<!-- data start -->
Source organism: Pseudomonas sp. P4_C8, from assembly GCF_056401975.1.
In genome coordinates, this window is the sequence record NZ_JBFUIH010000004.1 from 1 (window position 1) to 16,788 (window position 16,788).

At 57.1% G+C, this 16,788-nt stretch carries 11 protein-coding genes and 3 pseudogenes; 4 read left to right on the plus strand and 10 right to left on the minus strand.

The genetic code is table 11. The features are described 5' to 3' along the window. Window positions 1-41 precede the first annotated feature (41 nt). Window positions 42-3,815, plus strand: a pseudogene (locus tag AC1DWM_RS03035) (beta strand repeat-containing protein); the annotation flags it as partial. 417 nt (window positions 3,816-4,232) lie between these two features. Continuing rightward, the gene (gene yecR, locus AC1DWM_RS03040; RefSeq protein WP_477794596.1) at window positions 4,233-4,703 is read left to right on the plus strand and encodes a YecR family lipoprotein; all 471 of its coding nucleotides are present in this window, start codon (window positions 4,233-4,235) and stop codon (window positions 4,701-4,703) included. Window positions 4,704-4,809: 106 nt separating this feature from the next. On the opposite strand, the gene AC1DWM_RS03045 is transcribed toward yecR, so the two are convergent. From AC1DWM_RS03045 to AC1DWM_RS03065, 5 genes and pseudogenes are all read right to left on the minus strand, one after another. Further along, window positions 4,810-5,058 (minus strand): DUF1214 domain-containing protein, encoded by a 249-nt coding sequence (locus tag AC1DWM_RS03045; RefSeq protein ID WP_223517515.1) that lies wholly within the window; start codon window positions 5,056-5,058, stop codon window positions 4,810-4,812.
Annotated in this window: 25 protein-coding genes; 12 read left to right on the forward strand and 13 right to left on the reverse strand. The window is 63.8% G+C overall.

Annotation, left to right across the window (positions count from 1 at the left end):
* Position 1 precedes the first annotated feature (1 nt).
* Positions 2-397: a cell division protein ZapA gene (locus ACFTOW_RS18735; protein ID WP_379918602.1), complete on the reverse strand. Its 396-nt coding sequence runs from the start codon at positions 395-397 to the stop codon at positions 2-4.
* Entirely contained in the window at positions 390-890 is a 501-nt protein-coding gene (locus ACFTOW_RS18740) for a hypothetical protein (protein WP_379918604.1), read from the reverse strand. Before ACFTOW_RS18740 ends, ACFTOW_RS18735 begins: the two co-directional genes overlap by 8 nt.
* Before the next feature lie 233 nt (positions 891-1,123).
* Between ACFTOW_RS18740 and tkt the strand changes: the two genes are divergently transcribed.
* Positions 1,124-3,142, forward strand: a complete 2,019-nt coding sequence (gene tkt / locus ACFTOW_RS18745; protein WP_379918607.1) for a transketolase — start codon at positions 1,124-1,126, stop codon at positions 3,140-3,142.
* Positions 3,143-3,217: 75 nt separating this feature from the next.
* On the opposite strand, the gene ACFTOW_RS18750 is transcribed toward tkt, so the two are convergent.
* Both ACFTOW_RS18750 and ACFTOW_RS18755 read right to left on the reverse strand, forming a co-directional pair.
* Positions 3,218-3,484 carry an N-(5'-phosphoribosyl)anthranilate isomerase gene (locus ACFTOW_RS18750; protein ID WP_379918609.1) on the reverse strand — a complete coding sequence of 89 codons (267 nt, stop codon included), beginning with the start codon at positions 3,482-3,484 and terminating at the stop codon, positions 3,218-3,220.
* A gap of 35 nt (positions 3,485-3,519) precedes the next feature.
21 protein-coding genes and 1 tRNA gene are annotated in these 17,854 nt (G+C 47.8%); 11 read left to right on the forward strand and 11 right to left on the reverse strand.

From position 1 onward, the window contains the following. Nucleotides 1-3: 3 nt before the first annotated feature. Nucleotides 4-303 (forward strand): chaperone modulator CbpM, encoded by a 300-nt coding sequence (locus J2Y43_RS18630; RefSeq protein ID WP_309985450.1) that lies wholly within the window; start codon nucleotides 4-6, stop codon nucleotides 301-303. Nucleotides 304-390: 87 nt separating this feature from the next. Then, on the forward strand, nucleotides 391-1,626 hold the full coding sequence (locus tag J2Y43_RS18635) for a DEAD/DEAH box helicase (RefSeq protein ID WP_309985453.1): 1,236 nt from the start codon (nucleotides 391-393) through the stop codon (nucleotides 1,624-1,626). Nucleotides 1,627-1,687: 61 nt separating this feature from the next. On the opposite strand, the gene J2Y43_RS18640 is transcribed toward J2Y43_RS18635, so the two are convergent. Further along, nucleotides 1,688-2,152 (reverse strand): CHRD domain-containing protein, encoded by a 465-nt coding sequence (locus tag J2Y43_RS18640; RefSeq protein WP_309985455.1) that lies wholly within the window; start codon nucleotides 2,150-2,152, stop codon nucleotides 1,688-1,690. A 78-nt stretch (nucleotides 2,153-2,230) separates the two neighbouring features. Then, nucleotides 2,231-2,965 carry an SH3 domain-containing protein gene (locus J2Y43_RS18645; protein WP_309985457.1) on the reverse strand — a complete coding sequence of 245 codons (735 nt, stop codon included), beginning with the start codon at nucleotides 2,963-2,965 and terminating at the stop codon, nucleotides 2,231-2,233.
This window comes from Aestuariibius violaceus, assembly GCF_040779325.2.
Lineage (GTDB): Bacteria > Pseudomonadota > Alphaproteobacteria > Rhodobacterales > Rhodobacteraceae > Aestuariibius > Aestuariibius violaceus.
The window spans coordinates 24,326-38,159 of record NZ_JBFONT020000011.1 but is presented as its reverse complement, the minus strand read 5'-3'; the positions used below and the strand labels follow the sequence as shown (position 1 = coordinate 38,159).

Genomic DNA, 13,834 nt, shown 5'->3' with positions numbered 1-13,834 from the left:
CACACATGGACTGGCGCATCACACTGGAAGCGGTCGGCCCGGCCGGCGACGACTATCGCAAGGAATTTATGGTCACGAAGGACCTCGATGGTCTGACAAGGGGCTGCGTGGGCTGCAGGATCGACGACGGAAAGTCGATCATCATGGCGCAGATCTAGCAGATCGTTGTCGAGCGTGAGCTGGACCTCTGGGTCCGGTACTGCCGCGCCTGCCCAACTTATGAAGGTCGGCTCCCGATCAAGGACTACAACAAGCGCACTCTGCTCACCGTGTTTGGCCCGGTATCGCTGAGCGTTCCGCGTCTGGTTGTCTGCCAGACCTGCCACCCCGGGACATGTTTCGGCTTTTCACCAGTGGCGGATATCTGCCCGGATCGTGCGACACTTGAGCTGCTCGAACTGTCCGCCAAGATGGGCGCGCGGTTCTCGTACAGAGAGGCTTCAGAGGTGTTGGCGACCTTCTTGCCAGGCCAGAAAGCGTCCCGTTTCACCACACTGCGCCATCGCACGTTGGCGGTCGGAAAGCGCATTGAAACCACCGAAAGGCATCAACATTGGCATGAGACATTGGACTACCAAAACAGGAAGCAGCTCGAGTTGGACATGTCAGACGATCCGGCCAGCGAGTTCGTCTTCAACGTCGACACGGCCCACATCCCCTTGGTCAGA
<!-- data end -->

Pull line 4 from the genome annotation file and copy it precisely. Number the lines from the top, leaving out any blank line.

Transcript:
The genetic code is table 11. The features are described 5' to 3' along the window. Window positions 1-41 precede the first annotated feature (41 nt). Window positions 42-3,815, plus strand: a pseudogene (locus tag AC1DWM_RS03035) (beta strand repeat-containing protein); the annotation flags it as partial. 417 nt (window positions 3,816-4,232) lie between these two features. Continuing rightward, the gene (gene yecR, locus AC1DWM_RS03040; RefSeq protein WP_477794596.1) at window positions 4,233-4,703 is read left to right on the plus strand and encodes a YecR family lipoprotein; all 471 of its coding nucleotides are present in this window, start codon (window positions 4,233-4,235) and stop codon (window positions 4,701-4,703) included. Window positions 4,704-4,809: 106 nt separating this feature from the next. On the opposite strand, the gene AC1DWM_RS03045 is transcribed toward yecR, so the two are convergent. From AC1DWM_RS03045 to AC1DWM_RS03065, 5 genes and pseudogenes are all read right to left on the minus strand, one after another. Further along, window positions 4,810-5,058 (minus strand): DUF1214 domain-containing protein, encoded by a 249-nt coding sequence (locus tag AC1DWM_RS03045; RefSeq protein ID WP_223517515.1) that lies wholly within the window; start codon window positions 5,056-5,058, stop codon window positions 4,810-4,812.